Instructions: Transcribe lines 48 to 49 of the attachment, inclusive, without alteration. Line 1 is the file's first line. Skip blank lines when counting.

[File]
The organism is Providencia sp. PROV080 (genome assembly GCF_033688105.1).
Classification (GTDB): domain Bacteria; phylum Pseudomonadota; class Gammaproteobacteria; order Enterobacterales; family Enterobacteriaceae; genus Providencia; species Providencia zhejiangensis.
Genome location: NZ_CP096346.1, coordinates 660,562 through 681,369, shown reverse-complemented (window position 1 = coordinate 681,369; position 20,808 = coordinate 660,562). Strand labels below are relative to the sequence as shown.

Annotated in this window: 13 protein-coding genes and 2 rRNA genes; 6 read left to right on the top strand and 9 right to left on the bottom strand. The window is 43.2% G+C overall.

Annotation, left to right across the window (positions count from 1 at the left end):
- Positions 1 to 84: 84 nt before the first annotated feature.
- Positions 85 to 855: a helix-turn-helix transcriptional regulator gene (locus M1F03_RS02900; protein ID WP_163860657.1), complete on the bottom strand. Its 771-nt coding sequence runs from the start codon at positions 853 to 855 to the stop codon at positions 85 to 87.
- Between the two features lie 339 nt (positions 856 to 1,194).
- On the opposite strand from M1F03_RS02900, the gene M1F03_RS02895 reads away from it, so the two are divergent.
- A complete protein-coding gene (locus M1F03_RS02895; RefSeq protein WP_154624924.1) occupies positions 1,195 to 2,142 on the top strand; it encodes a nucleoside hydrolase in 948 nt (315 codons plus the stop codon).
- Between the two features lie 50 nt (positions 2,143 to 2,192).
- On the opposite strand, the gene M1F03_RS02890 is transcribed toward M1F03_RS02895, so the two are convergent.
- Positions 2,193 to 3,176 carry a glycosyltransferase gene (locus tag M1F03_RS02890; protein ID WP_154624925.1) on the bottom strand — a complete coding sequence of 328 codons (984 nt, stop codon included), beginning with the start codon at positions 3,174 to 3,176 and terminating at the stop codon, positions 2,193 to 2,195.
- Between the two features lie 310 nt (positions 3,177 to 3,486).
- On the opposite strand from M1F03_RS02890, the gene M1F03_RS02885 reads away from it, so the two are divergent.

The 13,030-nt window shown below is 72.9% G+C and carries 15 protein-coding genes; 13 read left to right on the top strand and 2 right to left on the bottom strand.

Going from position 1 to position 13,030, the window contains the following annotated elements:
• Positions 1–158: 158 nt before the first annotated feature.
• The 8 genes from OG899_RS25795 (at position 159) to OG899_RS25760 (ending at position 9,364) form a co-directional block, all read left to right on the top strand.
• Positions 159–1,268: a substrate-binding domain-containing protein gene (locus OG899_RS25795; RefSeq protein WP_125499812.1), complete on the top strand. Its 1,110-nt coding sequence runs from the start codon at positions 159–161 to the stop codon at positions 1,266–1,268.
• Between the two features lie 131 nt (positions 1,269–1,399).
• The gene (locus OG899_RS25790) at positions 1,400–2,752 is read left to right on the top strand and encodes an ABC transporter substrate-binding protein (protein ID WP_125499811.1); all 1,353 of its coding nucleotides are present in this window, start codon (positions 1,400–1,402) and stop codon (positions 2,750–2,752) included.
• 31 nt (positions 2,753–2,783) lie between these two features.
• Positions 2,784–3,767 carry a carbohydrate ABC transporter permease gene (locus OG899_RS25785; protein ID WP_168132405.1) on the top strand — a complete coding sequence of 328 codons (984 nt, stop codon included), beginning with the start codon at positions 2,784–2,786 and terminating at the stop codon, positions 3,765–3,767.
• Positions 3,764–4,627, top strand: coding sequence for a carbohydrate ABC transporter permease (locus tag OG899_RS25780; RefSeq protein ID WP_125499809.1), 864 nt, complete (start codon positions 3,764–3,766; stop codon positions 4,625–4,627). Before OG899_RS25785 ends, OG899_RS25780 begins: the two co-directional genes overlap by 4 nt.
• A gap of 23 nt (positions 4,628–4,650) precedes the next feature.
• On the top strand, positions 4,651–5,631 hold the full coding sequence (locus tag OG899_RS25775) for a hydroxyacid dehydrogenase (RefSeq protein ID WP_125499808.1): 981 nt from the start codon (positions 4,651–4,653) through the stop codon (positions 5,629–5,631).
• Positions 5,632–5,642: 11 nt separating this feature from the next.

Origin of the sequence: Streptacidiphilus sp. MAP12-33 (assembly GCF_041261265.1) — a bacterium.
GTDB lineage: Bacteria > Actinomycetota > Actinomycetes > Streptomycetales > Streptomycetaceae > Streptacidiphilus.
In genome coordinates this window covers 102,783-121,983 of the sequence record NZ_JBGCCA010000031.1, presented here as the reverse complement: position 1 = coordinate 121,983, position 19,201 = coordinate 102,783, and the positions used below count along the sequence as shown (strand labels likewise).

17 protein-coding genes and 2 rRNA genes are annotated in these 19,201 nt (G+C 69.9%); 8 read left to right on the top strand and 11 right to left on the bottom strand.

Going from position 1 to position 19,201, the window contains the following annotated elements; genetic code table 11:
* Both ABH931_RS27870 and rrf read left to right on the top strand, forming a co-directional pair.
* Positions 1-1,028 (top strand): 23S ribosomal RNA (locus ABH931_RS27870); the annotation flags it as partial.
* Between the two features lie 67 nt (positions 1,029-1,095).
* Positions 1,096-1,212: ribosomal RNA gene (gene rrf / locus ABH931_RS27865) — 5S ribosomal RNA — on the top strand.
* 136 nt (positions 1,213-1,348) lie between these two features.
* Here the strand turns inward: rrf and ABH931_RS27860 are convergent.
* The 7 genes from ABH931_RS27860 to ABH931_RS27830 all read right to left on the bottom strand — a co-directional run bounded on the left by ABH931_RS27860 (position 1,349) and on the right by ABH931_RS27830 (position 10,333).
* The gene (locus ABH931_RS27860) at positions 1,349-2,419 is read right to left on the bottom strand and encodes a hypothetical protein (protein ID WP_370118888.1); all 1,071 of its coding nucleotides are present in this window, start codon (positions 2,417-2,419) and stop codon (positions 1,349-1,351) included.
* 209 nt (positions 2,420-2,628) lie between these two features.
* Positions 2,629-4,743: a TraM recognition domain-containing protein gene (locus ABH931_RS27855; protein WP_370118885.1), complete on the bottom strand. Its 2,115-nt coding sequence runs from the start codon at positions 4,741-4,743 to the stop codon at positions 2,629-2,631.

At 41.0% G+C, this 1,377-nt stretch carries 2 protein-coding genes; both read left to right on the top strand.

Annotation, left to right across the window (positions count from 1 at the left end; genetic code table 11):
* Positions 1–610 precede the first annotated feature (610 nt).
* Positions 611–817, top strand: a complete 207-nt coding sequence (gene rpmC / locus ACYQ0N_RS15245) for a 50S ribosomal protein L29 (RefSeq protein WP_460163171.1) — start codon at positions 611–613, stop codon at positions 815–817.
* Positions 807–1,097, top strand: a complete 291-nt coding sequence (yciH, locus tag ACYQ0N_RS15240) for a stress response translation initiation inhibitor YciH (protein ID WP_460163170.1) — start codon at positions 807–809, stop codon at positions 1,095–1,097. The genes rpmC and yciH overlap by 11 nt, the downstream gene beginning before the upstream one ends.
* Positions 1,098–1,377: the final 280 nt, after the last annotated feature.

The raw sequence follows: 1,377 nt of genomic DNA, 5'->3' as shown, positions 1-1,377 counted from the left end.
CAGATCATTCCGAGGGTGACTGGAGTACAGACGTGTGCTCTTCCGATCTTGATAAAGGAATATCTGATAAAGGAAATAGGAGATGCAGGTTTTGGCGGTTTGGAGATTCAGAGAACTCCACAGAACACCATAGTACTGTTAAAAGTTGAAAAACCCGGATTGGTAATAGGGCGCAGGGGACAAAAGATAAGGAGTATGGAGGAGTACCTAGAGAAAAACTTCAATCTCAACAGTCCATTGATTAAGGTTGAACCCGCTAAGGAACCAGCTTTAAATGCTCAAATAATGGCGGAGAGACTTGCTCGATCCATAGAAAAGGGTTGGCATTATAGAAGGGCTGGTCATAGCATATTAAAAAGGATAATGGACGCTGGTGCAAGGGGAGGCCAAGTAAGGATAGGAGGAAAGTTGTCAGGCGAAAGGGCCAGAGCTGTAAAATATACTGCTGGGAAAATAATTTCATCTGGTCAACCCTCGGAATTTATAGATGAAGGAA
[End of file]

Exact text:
* Positions 807–1,097, top strand: a complete 291-nt coding sequence (yciH, locus tag ACYQ0N_RS15240) for a stress response translation initiation inhibitor YciH (protein ID WP_460163170.1) — start codon at positions 807–809, stop codon at positions 1,095–1,097. The genes rpmC and yciH overlap by 11 nt, the downstream gene beginning before the upstream one ends.
* Positions 1,098–1,377: the final 280 nt, after the last annotated feature.